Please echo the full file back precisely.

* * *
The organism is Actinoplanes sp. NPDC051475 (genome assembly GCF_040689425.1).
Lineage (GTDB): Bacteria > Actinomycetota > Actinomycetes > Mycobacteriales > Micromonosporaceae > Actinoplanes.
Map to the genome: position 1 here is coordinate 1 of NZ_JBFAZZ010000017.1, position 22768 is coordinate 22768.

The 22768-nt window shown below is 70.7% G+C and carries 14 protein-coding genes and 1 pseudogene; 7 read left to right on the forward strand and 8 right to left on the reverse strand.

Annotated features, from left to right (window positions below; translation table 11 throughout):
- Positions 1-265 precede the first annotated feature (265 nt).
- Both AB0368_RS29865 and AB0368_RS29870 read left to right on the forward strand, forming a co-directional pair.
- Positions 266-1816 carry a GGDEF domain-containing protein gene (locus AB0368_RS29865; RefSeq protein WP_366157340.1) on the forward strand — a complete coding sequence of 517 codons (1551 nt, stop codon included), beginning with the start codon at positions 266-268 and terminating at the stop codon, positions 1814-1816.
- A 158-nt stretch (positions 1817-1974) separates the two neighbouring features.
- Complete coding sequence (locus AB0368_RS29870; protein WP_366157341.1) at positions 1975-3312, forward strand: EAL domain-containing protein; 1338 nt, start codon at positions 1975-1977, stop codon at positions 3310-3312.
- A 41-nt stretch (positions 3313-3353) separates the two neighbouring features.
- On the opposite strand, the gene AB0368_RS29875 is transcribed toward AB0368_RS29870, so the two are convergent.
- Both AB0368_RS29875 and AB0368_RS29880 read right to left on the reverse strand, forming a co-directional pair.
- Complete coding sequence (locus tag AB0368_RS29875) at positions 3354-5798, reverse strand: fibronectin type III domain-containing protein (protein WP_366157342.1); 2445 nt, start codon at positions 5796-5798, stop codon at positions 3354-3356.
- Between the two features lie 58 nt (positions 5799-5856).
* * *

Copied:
The organism is Actinoplanes sp. NPDC051475 (genome assembly GCF_040689425.1).
Lineage (GTDB): Bacteria > Actinomycetota > Actinomycetes > Mycobacteriales > Micromonosporaceae > Actinoplanes.
Map to the genome: position 1 here is coordinate 1 of NZ_JBFAZZ010000017.1, position 22768 is coordinate 22768.

The 22768-nt window shown below is 70.7% G+C and carries 14 protein-coding genes and 1 pseudogene; 7 read left to right on the forward strand and 8 right to left on the reverse strand.

Annotated features, from left to right (window positions below; translation table 11 throughout):
- Positions 1-265 precede the first annotated feature (265 nt).
- Both AB0368_RS29865 and AB0368_RS29870 read left to right on the forward strand, forming a co-directional pair.
- Positions 266-1816 carry a GGDEF domain-containing protein gene (locus AB0368_RS29865; RefSeq protein WP_366157340.1) on the forward strand — a complete coding sequence of 517 codons (1551 nt, stop codon included), beginning with the start codon at positions 266-268 and terminating at the stop codon, positions 1814-1816.
- A 158-nt stretch (positions 1817-1974) separates the two neighbouring features.
- Complete coding sequence (locus AB0368_RS29870; protein WP_366157341.1) at positions 1975-3312, forward strand: EAL domain-containing protein; 1338 nt, start codon at positions 1975-1977, stop codon at positions 3310-3312.
- A 41-nt stretch (positions 3313-3353) separates the two neighbouring features.
- On the opposite strand, the gene AB0368_RS29875 is transcribed toward AB0368_RS29870, so the two are convergent.
- Both AB0368_RS29875 and AB0368_RS29880 read right to left on the reverse strand, forming a co-directional pair.
- Complete coding sequence (locus tag AB0368_RS29875) at positions 3354-5798, reverse strand: fibronectin type III domain-containing protein (protein WP_366157342.1); 2445 nt, start codon at positions 5796-5798, stop codon at positions 3354-3356.
- Between the two features lie 58 nt (positions 5799-5856).